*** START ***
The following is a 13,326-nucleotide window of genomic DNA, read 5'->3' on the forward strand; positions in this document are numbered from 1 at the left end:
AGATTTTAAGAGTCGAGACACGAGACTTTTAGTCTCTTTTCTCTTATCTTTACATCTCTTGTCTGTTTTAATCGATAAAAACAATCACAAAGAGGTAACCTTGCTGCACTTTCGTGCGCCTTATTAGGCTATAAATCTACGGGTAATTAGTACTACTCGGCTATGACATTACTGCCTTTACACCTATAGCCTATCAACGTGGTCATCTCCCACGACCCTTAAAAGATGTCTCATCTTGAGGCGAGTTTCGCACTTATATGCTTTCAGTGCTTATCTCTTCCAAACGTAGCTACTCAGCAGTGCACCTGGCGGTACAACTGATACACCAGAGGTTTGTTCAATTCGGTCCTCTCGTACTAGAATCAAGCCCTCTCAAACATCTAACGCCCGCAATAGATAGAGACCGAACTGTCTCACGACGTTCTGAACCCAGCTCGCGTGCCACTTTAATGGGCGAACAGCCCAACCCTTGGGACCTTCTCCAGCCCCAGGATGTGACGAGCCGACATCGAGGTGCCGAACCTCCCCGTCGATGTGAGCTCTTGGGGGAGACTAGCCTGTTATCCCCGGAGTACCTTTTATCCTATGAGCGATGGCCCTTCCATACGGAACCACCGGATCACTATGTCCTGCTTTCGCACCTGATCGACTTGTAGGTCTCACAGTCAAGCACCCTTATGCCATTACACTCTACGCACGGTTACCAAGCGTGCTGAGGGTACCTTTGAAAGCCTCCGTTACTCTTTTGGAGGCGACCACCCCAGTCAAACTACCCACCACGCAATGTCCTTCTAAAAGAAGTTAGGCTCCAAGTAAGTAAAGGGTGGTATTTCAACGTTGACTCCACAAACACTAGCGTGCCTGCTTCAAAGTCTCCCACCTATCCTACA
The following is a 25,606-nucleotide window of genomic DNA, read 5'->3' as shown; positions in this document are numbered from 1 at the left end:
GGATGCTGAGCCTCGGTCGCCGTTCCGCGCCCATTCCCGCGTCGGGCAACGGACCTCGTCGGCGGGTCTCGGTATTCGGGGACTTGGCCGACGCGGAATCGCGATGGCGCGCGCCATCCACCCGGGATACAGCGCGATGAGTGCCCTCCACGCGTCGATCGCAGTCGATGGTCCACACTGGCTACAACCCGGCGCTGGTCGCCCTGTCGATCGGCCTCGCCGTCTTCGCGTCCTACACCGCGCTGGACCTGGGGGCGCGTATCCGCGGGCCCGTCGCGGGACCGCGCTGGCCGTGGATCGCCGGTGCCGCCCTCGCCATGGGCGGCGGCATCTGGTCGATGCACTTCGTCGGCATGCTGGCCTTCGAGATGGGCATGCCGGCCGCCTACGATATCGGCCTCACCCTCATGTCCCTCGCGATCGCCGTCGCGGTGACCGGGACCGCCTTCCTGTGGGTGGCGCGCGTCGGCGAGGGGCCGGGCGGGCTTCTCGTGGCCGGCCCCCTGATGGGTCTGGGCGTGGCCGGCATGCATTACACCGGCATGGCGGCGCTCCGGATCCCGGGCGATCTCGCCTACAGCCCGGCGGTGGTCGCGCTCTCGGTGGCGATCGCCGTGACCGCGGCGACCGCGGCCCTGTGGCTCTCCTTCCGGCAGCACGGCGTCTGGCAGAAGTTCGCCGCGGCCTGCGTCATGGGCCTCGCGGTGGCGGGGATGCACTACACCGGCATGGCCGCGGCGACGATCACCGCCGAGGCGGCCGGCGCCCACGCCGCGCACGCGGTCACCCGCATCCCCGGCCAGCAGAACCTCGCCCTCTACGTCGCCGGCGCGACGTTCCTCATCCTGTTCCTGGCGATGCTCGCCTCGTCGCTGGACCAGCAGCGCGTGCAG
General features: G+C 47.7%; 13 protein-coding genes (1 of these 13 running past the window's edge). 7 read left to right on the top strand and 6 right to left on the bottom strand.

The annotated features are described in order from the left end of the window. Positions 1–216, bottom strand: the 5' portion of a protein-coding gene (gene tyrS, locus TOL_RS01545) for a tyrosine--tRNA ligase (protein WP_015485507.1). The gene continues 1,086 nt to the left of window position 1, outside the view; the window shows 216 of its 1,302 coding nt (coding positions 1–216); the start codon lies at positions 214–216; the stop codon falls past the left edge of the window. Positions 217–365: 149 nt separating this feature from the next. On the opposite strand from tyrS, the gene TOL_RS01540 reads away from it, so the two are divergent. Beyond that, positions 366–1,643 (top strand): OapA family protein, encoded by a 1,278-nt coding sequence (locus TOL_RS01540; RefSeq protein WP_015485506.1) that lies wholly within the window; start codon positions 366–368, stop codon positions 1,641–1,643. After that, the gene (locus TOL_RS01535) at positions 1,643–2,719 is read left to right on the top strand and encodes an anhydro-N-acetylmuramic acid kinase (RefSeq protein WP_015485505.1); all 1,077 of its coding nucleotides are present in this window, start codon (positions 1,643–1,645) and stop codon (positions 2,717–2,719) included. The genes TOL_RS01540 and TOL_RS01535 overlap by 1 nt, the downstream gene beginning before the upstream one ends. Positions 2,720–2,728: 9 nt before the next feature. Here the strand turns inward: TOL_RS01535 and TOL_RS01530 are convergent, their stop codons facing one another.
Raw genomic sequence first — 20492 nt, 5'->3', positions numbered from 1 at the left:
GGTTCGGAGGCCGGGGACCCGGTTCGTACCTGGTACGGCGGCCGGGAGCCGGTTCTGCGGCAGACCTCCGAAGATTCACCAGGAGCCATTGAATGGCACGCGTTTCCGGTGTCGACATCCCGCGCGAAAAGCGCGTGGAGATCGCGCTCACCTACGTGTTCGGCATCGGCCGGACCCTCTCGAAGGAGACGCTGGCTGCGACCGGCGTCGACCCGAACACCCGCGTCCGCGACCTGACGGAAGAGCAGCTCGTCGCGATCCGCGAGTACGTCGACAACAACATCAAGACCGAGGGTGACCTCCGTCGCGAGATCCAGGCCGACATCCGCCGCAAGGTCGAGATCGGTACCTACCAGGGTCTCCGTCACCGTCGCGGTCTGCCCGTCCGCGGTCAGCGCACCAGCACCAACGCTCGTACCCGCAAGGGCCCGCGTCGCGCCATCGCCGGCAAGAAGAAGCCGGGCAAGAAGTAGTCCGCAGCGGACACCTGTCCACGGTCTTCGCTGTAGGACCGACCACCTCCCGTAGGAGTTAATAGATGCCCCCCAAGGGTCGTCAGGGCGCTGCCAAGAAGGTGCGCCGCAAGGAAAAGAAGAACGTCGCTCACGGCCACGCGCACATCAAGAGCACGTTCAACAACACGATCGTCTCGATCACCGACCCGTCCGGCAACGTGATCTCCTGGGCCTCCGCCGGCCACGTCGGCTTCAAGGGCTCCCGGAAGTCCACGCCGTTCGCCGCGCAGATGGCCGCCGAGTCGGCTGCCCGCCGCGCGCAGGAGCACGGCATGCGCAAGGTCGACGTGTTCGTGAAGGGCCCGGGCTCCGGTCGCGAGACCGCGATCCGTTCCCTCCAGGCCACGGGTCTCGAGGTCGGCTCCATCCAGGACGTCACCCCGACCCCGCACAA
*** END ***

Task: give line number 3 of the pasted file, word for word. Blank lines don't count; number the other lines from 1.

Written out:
The following is a 25,606-nucleotide window of genomic DNA, read 5'->3' as shown; positions in this document are numbered from 1 at the left end: